Premium Journalist
2 minute read
21 Feb 2017
10:01 pm

HSRC launches fifth South African HIV study


The council said 72 teams of trained field workers would interview 60,000 individuals of all ages in the upcoming study.

HSRC employees demonstrating how they collect blood samples when conducting HIV test on Tuesday.

The Human Sciences Research Council (HSRC) plans to visit 60,000 South Africans to request their participation in the country’s fifth HIV and health study.

Professor Leickness Simbayi explained that the aim of the survey aims to determine the HIV status of participants, estimate the number of individuals who were recently affected (if applicable), determine if the participant is taking antiretroviral medicine (ARVs) and assessing the levels of resistance to ARVs by those already on the treatment programme.

The study will also identify the prevalence of behavioural and social factors that put South Africans at risk of contracting the virus. These include alcohol and substance abuse, circumcision status and high risk sexual behaviour.

“The HSRC has put together 72 teams of trained field workers, dressed in HSRC bibs and carrying HSRC – ISSUES identification cards, who will be interviewing a total of 60,000 individuals of all ages from randomly pre-selected household towns, cities, and villages access the entire country,” he said.

Simbayi said participation in the survey is voluntary and it is important for as many people who are approached to take part in order for the results to be representative of the whole country.

He said early assessments indicate that the survey which commenced in two provinces in December 2016 and January is going well and support from the public is gaining momentum.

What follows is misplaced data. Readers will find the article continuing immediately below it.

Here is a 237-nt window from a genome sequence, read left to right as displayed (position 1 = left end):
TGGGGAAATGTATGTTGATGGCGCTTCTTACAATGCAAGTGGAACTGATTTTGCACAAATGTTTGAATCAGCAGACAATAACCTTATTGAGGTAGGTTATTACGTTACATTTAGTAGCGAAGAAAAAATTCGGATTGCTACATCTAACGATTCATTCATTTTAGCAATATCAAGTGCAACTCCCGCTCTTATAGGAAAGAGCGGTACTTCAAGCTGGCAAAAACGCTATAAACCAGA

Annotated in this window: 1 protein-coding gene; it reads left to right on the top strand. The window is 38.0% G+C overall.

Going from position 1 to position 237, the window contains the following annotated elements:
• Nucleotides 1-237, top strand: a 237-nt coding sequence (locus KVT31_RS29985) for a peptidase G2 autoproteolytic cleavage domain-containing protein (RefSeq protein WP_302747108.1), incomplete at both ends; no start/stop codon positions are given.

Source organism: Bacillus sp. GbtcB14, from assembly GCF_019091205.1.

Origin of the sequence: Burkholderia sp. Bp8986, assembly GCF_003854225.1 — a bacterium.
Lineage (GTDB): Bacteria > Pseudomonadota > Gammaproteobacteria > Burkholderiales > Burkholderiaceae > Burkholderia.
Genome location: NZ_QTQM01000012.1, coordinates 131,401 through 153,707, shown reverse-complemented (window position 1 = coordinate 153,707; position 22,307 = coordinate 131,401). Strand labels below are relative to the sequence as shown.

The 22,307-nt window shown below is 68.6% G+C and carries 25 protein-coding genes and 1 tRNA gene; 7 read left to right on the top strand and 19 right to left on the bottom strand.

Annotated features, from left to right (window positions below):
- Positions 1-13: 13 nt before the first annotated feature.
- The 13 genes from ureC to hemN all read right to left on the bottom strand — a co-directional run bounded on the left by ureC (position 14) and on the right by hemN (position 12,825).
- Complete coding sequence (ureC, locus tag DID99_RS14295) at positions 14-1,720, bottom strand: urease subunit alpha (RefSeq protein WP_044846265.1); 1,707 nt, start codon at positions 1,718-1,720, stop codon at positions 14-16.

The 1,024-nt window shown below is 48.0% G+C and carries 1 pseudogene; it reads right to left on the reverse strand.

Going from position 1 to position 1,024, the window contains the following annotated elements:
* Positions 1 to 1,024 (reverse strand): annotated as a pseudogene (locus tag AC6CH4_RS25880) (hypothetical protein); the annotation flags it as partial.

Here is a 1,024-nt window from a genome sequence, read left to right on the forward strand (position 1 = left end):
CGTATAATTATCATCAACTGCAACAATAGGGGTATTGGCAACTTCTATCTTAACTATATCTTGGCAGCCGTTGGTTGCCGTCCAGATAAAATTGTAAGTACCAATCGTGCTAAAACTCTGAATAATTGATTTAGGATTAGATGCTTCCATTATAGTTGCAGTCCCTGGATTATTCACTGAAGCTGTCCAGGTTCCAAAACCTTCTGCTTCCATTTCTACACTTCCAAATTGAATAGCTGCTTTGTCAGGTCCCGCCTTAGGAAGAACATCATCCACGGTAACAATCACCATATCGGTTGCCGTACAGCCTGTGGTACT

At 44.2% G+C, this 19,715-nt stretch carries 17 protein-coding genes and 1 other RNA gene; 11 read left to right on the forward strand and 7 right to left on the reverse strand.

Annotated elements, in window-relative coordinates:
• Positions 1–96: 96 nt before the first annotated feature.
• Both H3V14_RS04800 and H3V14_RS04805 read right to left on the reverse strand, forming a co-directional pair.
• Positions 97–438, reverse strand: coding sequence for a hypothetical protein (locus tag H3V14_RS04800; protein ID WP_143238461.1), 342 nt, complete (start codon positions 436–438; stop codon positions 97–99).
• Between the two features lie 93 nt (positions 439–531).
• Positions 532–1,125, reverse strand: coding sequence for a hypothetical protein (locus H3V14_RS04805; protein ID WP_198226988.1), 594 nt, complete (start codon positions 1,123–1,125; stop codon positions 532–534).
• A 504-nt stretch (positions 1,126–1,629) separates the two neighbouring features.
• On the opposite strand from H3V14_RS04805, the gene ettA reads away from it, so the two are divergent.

” A month into the study, more than 1,000 households have agreed to participate, which is very encouraging.”

The professor explained that field workers have noted challenges on gaining access to some households in certain neighbourhoods partially the suburban areas.

“To truly inform our health policies and make decisions that will benefit our entire country, the survey must include a scienfically selected sample that is representative of the whole country, rich or poor and of all education levels.”

As opposed to other years, this year, field workers are using electronic data collection devices to enable more efficient collection.

“With another seven months to go in the study, I would like to appeal to all pre-selected households to offer their full co-operation to our field workers, ensuring that they respond honestly on their health behaviours to inform the study findings. The results will have significant implications for the country’s future healthy policy and in determining the appropriate response mechanism to address current health challenges.”

Respondents are asked to answer a questionnaire and provide a small blood sample through finger prick and heel prick for infants. All information and results are kept confidential.

– African News Agency

For more news your way, follow The Citizen on Facebook and Twitter.